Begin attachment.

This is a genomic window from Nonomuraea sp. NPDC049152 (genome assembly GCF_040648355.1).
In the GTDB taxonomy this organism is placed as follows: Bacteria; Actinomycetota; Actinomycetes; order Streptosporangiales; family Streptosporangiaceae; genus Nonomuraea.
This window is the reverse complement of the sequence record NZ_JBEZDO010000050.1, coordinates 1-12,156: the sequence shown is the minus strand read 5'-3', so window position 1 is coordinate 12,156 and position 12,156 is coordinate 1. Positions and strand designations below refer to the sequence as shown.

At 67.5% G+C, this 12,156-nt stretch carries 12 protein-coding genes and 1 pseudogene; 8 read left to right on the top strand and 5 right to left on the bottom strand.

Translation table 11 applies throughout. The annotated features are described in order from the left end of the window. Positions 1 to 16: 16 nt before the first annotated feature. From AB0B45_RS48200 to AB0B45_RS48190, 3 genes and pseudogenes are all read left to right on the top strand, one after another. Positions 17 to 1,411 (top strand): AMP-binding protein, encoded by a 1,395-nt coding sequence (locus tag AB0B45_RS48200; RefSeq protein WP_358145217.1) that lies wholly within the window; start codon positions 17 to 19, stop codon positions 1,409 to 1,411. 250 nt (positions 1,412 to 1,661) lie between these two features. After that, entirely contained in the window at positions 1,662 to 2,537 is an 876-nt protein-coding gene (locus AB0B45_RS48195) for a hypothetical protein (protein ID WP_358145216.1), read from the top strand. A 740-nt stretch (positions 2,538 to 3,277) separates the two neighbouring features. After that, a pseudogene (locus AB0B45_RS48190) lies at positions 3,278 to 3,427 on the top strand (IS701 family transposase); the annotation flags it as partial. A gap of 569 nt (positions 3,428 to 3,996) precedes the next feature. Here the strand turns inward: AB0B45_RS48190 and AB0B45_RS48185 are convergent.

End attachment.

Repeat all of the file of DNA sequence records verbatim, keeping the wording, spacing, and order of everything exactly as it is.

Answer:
This is a genomic window from Nonomuraea sp. NPDC049152 (genome assembly GCF_040648355.1).
In the GTDB taxonomy this organism is placed as follows: Bacteria; Actinomycetota; Actinomycetes; order Streptosporangiales; family Streptosporangiaceae; genus Nonomuraea.
This window is the reverse complement of the sequence record NZ_JBEZDO010000050.1, coordinates 1-12,156: the sequence shown is the minus strand read 5'-3', so window position 1 is coordinate 12,156 and position 12,156 is coordinate 1. Positions and strand designations below refer to the sequence as shown.

At 67.5% G+C, this 12,156-nt stretch carries 12 protein-coding genes and 1 pseudogene; 8 read left to right on the top strand and 5 right to left on the bottom strand.

Translation table 11 applies throughout. The annotated features are described in order from the left end of the window. Positions 1 to 16: 16 nt before the first annotated feature. From AB0B45_RS48200 to AB0B45_RS48190, 3 genes and pseudogenes are all read left to right on the top strand, one after another. Positions 17 to 1,411 (top strand): AMP-binding protein, encoded by a 1,395-nt coding sequence (locus tag AB0B45_RS48200; RefSeq protein WP_358145217.1) that lies wholly within the window; start codon positions 17 to 19, stop codon positions 1,409 to 1,411. 250 nt (positions 1,412 to 1,661) lie between these two features. After that, entirely contained in the window at positions 1,662 to 2,537 is an 876-nt protein-coding gene (locus AB0B45_RS48195) for a hypothetical protein (protein ID WP_358145216.1), read from the top strand. A 740-nt stretch (positions 2,538 to 3,277) separates the two neighbouring features. After that, a pseudogene (locus AB0B45_RS48190) lies at positions 3,278 to 3,427 on the top strand (IS701 family transposase); the annotation flags it as partial. A gap of 569 nt (positions 3,428 to 3,996) precedes the next feature. Here the strand turns inward: AB0B45_RS48190 and AB0B45_RS48185 are convergent.